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More Spectrum Opens for UK Ultrafast Fixed Wireless Connectivity

Thursday, November 8th, 2018 (4:40 pm) - Score 1,017
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Ofcom has today announced that they will be imminently releasing more radio spectrum in the licence exempt 57-71GHz bands, which they suggest could be used to help deliver fixed wireless broadband and 5G style connections at potentially “fibre-like speeds“.

Connections at these frequencies tend not to travel very far and are easily obstructed, although they’re still useful for things like short distance indoor home networking (e.g. the 802.11ad standard already makes use of the 60GHz band to deliver multi-Gigabit WiFi) and point-to-point wireless broadband connectivity (Microwave backhaul data capacity etc.).

The new regulations are due to be introduced from 27th November 2018 and mean that a continuous block of 14GHz of spectrum will now be available on a licence exempt basis.

The New Technical and Regulatory Changes

a) For short range wideband data transmission systems, the regulations:

* extend the current licence exemption and technical conditions (from 57 – 66 GHz) up to 71 GHz; and

* introduce new technical conditions to allow licence exempt use of lower power equipment operation in a fixed outdoor installation in the extended 57 – 71 GHz band.

b) For fixed wireless systems, the regulations:

* extend the current licence exemption (from 57.1 GHz – 63.9 GHz) up to 70.875 GHz, and by doing so change the current authorisation approach for fixed wireless systems operating in the 64 – 66 GHz band from light licence to licence exempt; and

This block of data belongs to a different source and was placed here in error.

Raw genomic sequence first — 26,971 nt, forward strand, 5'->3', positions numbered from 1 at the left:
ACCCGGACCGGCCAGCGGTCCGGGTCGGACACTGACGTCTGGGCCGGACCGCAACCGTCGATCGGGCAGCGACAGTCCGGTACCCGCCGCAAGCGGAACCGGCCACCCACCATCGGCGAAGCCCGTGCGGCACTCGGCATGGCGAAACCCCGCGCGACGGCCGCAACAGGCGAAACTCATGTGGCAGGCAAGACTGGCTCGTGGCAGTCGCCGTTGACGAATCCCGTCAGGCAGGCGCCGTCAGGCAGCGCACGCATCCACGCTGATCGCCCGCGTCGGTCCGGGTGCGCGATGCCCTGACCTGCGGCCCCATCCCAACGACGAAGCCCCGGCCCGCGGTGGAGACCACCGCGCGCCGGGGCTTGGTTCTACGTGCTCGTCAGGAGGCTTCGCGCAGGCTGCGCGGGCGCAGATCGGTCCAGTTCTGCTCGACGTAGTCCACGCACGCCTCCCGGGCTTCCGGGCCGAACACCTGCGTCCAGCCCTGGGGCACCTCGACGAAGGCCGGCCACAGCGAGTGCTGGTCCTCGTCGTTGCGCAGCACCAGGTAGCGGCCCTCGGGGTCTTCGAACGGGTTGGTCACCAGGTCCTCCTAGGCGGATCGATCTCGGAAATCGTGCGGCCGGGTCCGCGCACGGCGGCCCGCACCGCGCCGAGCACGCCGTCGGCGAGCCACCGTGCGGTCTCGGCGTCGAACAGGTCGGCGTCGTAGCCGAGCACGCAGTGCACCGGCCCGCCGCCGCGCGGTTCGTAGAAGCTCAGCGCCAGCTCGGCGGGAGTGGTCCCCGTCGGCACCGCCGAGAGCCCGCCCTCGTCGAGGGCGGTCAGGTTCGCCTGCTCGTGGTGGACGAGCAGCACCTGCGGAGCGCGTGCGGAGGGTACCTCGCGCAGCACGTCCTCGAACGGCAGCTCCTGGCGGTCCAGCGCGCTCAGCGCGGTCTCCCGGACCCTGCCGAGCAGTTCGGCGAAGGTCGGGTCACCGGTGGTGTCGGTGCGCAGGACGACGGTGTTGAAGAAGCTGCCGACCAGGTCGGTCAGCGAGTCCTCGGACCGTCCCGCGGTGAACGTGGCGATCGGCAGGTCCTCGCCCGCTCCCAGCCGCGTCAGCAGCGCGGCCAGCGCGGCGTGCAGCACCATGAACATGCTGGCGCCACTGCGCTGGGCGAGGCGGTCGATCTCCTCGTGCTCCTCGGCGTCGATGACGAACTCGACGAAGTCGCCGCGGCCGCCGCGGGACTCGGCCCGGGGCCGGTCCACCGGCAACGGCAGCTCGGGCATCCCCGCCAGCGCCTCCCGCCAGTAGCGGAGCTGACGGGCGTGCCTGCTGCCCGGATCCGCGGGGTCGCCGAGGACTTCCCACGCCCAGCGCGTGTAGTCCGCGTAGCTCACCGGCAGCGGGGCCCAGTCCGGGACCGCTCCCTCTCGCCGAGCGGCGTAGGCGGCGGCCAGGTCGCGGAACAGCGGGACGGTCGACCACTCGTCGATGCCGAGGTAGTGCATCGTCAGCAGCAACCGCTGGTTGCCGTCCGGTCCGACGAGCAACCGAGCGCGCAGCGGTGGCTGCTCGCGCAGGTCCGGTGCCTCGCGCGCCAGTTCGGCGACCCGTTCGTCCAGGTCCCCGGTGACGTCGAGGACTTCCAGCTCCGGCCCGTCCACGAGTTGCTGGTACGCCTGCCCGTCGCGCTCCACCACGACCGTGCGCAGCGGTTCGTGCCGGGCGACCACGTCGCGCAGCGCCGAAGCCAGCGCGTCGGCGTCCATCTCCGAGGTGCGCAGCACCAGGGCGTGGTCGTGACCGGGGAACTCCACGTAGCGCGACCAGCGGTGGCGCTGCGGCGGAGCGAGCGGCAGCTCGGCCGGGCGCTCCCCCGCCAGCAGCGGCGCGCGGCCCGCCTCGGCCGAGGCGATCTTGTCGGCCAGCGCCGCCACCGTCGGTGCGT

* extend the current technical conditions (from 57.1 – 63.9 GHz) up to 70.875 GHz.

The regulator’s Spectrum Group Director, Philip Marnick, said: “By releasing new, licence-exempt airwaves, we’re underlining our commitment to enabling innovation. This spectrum will support new services such as faster data connections for homes and business, and very high-speed connections to support new applications.”

The spectrum being made available is more than is currently available for the services we all use every day – mobile, radio, TV and satellite TV and wifi technology, and could play an important part in the development of new services including 5G, that will benefit consumers and businesses.”

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Mark Jackson
By Mark Jackson
Mark is a professional technology writer, IT consultant and computer engineer from Dorset (England), he is also the founder of ISPreview since 1999 and enjoys analysing the latest telecoms and broadband developments. Find me on Twitter, , Facebook and Linkedin.
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2 Responses
  1. Simon

    This is good – “connections at potentially “fibre-like speeds“.”

    A few small outfits are already doing 500Mbps and even 1Gbps – so this helps them that’s great. – seems easier to build their kit than say a land based provider like HO or GC

  2. chris

    To get 1Gbps over FWA would of needed a licence, this will cut costs massively.

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